Fieldwork March 2023 (part 1)

Friday 10 March

Lizzie and Guy braved the freezing winds to recce at first light. Guy walked south from Heacham to view Heacham South beach from one viewpoint, whilst Lizzie walked north from Snettisham car park to check Snettisham and gain a different view of Heacham South. Despite normally being a prime spot for Oystercatchers, only 10 were present close to the usual catching area just south of the tump. Clearly sheltering from the inclement conditions, they were hunkered down amongst the tidewrack at the top of the beach. Guy visited Heacham North, to find another 60 behaving much the same – just 100 m north of the South beach access point. It was noted this was unusual behaviour for the roosting birds, as this area is often very busy with visitors. Guy then went on to Heacham North North beach and found 90 Oystercatchers split into three groups – 60, 20 and 10. Additionally, there were ca. 100 Turnstone, Sanderling and Ringed Plover scattered across the beach. Almost no beach was visible at this point, because of the unusually strong wave action and tide height. Again, the birds were right on the upper edge of the beach along the tidewrack – their behaviour clearly being affected by the strong winds.

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Fieldwork February 2023

Friday 24 February


Cathy recced on Friday morning. Snettisham and Heacham beaches were being ‘recharged’ (moving sand onto the beach, before the start of the tourist season) and there were also reports of Peregrine and Gyr Falcon at Snettisham Pits. These events may have affected birds’ movements, but Oystercatchers were seen on all the beaches recced, with the birds on Heacham North North being the most reliable. A few Turnstone were also seen, the majority at Heacham South beach, where a flock of ca. 200 Bar-tailed Godwits were also observed.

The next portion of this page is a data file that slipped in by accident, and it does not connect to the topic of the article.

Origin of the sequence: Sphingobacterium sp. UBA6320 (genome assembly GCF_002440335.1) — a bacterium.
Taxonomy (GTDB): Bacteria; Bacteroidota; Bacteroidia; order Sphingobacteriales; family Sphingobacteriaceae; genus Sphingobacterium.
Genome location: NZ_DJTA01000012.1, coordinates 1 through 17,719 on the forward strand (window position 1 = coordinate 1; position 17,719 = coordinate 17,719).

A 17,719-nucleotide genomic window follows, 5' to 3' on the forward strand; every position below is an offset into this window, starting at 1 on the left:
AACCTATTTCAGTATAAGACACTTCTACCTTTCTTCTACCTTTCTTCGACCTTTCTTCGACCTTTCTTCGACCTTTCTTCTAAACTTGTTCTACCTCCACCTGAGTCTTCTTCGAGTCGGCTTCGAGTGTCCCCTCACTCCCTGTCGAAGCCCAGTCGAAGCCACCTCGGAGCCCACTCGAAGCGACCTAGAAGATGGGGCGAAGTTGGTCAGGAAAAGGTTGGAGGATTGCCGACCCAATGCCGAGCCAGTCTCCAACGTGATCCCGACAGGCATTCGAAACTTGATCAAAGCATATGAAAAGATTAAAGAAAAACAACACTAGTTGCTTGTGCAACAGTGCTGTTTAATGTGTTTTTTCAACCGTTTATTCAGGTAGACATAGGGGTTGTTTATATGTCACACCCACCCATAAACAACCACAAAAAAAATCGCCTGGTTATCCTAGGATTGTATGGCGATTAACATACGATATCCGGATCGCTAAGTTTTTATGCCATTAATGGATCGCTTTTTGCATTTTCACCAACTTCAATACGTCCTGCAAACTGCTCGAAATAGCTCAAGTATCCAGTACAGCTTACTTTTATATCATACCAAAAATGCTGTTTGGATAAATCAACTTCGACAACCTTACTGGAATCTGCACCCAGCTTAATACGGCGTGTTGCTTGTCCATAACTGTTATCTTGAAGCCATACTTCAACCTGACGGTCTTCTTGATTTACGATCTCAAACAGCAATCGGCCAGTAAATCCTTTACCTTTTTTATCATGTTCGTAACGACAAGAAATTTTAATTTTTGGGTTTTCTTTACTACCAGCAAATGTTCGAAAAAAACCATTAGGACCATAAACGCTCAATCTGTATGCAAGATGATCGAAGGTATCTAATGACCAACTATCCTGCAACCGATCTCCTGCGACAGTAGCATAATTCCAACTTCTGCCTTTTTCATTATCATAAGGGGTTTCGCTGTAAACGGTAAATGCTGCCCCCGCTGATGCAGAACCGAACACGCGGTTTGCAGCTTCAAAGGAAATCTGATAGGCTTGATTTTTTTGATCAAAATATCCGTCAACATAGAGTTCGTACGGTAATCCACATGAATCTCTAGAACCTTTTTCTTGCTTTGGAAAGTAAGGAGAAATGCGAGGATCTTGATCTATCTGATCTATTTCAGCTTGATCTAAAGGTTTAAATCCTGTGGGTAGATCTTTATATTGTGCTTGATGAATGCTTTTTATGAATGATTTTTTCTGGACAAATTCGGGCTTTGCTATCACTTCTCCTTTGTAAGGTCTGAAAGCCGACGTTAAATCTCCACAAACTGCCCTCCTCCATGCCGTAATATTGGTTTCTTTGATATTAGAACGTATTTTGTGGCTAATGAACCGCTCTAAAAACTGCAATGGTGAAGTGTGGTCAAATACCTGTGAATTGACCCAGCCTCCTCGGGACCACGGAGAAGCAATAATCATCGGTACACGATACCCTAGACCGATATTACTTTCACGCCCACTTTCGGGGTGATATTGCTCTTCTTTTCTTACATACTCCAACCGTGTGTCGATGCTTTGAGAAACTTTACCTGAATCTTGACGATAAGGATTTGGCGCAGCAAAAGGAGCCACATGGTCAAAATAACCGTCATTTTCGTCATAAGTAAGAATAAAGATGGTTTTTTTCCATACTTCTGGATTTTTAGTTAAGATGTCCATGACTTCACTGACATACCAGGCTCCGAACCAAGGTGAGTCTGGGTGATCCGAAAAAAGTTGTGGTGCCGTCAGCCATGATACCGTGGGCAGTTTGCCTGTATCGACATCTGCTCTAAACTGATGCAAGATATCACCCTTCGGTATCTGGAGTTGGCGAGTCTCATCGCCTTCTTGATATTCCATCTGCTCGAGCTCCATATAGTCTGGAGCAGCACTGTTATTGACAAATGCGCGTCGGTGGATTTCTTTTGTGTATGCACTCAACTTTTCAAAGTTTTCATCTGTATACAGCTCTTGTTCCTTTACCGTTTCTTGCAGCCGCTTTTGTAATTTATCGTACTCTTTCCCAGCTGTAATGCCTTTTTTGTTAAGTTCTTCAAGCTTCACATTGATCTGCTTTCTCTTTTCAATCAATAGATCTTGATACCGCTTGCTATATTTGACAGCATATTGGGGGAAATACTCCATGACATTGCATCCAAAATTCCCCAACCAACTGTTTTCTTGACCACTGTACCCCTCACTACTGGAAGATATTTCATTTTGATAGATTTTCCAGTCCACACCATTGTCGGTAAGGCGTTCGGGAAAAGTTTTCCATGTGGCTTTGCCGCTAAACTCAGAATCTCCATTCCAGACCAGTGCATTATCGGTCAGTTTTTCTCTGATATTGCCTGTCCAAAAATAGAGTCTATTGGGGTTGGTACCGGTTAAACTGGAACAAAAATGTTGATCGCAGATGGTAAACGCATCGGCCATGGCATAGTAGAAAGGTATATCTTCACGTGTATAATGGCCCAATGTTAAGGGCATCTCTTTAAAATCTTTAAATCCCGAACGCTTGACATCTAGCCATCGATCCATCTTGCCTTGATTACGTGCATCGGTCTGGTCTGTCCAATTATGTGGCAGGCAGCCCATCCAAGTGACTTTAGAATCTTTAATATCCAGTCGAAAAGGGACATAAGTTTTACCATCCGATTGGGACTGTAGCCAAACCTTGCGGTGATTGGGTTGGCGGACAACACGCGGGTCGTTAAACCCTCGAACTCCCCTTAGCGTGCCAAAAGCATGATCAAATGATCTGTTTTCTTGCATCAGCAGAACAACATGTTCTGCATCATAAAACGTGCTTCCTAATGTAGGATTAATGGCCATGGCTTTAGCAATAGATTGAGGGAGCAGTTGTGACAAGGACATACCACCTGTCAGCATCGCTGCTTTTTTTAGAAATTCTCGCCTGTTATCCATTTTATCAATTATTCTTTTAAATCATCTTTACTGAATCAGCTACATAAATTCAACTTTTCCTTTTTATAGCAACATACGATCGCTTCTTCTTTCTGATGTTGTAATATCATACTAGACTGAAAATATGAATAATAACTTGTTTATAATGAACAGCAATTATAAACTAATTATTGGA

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Why is that wader white?

We all occasionally see birds with some white feathers and, unless the bird has no colouring at all (albino), we generally put the lack of colouring down to leucism – an absence of pigment in some feathers. However, it’s not that simple – there are number of different types of lack of pigment (van Grouw 2021).

Photo of a leucistic Knot amongst standardly coloured Knot at Snettisham Pits in Norfolk. Photo by Rob Pell
Two other birds with ‘white spotting’ seen on the Wash, both at Snettisham. Photos by Rob Pell
Photo of a leucistic Oystercatcher roosting with other Oystercatchers with standard plumage at Snettisham Pits in Norfolk. Photo by Rob Pell
White-spotted birds are seen regularly, but it is rare for us to know if the cause is leucism or ‘progressive greying’.
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The Norwegian Connection: a tale of two journeys

One of the most visible birds on The Wash beaches must be the Oystercatcher. With its distinctive black and white plumage, orange bill and strident ‘kleep’ call, it’s certainly hard to miss! But where do ‘our’ Oystercatchers go when they leave The Wash? The map summarises the international movements of ‘our’ Oystercatchers – the red triangles are birds ringed abroad and found on The Wash, the blue dots are birds we ringed that were found abroad. It is clear that there is a really strong connection between The Wash and Norway – which is where most of the Oystercatchers wintering on The Wash go to breed. Most of these reports are of metal-ringed birds but, in recent years, we and other groups have used colour marks and tags to track movements in greater detail, and these sometimes produce very rapid feedback.

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